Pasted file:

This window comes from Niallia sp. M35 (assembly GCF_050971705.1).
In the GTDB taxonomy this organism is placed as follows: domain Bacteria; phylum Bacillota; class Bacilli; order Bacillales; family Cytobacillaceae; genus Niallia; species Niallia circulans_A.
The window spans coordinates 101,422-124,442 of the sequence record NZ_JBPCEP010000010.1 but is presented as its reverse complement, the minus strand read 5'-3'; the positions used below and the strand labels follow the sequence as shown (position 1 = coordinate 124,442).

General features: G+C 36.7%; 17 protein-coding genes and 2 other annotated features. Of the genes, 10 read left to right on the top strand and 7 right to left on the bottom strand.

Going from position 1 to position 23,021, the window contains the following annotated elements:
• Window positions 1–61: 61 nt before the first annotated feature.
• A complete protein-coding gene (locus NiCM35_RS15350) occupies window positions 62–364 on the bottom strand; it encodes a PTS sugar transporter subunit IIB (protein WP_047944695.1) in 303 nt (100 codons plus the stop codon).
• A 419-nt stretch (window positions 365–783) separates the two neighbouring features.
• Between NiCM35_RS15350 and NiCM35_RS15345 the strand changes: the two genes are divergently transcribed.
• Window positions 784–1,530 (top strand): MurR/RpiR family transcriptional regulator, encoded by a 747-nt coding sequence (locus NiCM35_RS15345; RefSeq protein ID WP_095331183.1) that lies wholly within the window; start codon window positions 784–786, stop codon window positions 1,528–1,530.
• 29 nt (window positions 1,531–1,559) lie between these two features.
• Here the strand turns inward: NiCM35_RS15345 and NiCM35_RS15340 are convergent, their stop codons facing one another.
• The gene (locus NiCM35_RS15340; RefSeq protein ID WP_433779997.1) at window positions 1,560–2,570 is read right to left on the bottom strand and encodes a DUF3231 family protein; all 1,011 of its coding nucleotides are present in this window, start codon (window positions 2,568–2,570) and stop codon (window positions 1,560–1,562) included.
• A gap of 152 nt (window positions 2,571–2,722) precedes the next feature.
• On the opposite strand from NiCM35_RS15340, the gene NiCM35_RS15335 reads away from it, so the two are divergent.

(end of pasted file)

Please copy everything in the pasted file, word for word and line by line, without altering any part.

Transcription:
This window comes from Niallia sp. M35 (assembly GCF_050971705.1).
In the GTDB taxonomy this organism is placed as follows: domain Bacteria; phylum Bacillota; class Bacilli; order Bacillales; family Cytobacillaceae; genus Niallia; species Niallia circulans_A.
The window spans coordinates 101,422-124,442 of the sequence record NZ_JBPCEP010000010.1 but is presented as its reverse complement, the minus strand read 5'-3'; the positions used below and the strand labels follow the sequence as shown (position 1 = coordinate 124,442).

General features: G+C 36.7%; 17 protein-coding genes and 2 other annotated features. Of the genes, 10 read left to right on the top strand and 7 right to left on the bottom strand.

Going from position 1 to position 23,021, the window contains the following annotated elements:
• Window positions 1–61: 61 nt before the first annotated feature.
• A complete protein-coding gene (locus NiCM35_RS15350) occupies window positions 62–364 on the bottom strand; it encodes a PTS sugar transporter subunit IIB (protein WP_047944695.1) in 303 nt (100 codons plus the stop codon).
• A 419-nt stretch (window positions 365–783) separates the two neighbouring features.
• Between NiCM35_RS15350 and NiCM35_RS15345 the strand changes: the two genes are divergently transcribed.
• Window positions 784–1,530 (top strand): MurR/RpiR family transcriptional regulator, encoded by a 747-nt coding sequence (locus NiCM35_RS15345; RefSeq protein ID WP_095331183.1) that lies wholly within the window; start codon window positions 784–786, stop codon window positions 1,528–1,530.
• 29 nt (window positions 1,531–1,559) lie between these two features.
• Here the strand turns inward: NiCM35_RS15345 and NiCM35_RS15340 are convergent, their stop codons facing one another.
• The gene (locus NiCM35_RS15340; RefSeq protein ID WP_433779997.1) at window positions 1,560–2,570 is read right to left on the bottom strand and encodes a DUF3231 family protein; all 1,011 of its coding nucleotides are present in this window, start codon (window positions 2,568–2,570) and stop codon (window positions 1,560–1,562) included.
• A gap of 152 nt (window positions 2,571–2,722) precedes the next feature.
• On the opposite strand from NiCM35_RS15340, the gene NiCM35_RS15335 reads away from it, so the two are divergent.